Advances in medical science and practice over the last century have led to vast improvements in population health and longevity. But the hospital-centric, acute care-focused model in which most healthcare is delivered, in the U.S. and other developed nations, has changed remarkably little in that time frame. Intensifying population health threats and ever-rising care prices demand that this too, however, must change, if we are to thrive in the 21st Century. And it is changing, through thousands of innovative healthcare programs, organizations and systems across the country.
In my work I often explore the impact of this change on healthcare providers and users. But it obviously affects healthcare regulators, too. So how do they learn what’s new, decide where to get involved, and how? To find out, I spoke with Professor Steve Field, Chief Inspector of General Practice at the Care Quality Commission, in London, England.
Rebecca: What is the role of the Care Quality Commission, and your team within it?
Steve: The U.K’s National Health Service (NHS) provides publicly-funded healthcare to all residents, and the Care Quality Commission is the independent regulator for health and social care in England. Just as the name implies, our job is to ensure the quality of care provided by the NHS here, and we do this by registering providers, then monitoring, inspecting and publicly rating the care they deliver.
As Chief Inspector of General Practice, I oversee a team that regulates primary care and general dental care, wherever and however it’s delivered. That includes traditional delivery venues like GP practices and urgent care centers, as well as institutions like prisons and young offender institutions. The exciting thing is that it also includes emerging models and channels, where we’re seeing a lot of innovation. So we need to support that innovation, while ensuring quality.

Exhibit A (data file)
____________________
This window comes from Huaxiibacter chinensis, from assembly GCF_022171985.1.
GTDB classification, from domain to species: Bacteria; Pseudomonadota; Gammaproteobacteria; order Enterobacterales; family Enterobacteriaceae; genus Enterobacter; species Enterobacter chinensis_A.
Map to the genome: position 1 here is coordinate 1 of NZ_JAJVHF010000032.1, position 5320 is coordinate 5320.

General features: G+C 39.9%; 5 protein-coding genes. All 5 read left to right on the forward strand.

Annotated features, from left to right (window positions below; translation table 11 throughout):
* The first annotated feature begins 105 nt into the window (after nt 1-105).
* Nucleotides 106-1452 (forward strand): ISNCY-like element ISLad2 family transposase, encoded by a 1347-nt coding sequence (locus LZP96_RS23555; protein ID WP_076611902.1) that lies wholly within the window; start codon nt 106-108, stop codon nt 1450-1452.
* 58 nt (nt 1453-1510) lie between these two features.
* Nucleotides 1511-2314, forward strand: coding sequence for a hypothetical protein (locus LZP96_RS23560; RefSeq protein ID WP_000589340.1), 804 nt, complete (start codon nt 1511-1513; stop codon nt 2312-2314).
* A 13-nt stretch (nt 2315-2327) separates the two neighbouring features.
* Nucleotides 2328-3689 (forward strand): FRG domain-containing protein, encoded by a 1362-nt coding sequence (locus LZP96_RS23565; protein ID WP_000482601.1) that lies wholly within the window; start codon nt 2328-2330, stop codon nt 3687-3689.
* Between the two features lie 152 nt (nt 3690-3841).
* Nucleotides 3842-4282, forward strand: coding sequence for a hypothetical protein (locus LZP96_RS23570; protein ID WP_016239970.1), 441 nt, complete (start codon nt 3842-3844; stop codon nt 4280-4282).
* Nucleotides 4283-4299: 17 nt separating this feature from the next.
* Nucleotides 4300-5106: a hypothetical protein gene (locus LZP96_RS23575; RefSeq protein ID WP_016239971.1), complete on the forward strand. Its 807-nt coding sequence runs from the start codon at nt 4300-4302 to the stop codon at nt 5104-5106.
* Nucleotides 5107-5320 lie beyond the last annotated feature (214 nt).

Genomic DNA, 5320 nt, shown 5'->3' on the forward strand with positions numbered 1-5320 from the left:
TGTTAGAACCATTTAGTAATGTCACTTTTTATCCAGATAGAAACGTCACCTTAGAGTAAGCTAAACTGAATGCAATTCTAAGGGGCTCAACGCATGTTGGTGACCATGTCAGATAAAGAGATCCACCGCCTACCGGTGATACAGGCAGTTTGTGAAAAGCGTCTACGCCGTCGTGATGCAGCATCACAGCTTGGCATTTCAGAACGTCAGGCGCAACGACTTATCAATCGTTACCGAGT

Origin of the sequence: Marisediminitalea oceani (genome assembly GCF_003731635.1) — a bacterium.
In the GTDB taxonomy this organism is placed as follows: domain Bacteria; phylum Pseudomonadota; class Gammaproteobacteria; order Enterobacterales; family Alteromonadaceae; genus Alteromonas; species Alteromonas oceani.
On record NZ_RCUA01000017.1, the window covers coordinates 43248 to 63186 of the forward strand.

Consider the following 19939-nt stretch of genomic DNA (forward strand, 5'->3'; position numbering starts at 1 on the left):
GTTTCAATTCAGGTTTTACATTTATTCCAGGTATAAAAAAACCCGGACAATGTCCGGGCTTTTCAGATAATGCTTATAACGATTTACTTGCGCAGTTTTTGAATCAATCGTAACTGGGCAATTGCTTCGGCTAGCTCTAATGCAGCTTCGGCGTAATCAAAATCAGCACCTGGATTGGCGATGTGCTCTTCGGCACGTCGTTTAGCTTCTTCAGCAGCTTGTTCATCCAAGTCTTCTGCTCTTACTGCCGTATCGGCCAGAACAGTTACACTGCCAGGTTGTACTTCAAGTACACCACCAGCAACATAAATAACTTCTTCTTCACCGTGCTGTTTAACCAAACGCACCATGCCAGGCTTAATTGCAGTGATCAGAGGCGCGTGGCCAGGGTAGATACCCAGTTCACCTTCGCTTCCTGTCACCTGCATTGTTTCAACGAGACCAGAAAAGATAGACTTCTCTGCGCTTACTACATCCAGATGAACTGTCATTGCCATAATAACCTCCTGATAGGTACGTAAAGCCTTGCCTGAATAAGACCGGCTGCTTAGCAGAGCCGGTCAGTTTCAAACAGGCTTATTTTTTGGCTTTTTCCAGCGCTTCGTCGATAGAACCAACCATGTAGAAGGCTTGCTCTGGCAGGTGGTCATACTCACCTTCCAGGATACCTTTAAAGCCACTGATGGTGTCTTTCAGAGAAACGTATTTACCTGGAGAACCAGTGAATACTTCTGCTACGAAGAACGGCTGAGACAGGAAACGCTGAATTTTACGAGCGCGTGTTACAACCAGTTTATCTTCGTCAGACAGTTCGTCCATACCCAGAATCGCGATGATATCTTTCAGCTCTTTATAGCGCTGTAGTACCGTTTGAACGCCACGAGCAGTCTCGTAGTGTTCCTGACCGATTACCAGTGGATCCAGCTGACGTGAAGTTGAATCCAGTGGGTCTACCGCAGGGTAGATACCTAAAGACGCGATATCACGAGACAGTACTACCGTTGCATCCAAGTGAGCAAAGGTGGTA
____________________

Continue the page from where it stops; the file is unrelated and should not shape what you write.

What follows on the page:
Rebecca: What exactly is quality care, as the CQC defines it?
Steve: It’s a lot of things. At the most fundamental level, quality care is safe. It’s effective and always improving, according to current, evidence based guidelines. And it’s compassionate, which means patients are treated with dignity and respect, and involved in decisions about their treatment.
Rebecca: That’s all crucial–and a very tall order. How can regulation help make it happen?
Steve: We define what we expect of good and outstanding care, publish ratings for each service we inspect, and require that providers display their ratings. This kind of transparency is very powerful because it enables the public to make better informed choices, and it helps providers improve. When we celebrate good and outstanding care, people see what’s possible, and providers may be inspired to change. When we shine the spotlight on poor care, providers get clear feedback on how they need to improve. And our assessments can help qualifying practices get funding for improvement from the NHS.
We know this approach works because we see practices improve from one assessment to the next. And in the worst cases, the CQC will not allow a practice to continue operating by withdrawing its registration, in order to protect the public from unsafe care.
Rebecca: What kind of innovation are you seeing in U.K. healthcare today?
Steve: Like the U.S., the U.K. needs to improve care effectiveness while reducing costs. So innovators are integrating across traditional boundaries to get people the right care, in the right place, at the right time. For instance the NHS “vanguard” delivery models aim to coordinate primary, acute, community and mental health services. And the Greater Manchester Health and Social Care Partnership seeks to address the broader determinants of poor health in its community.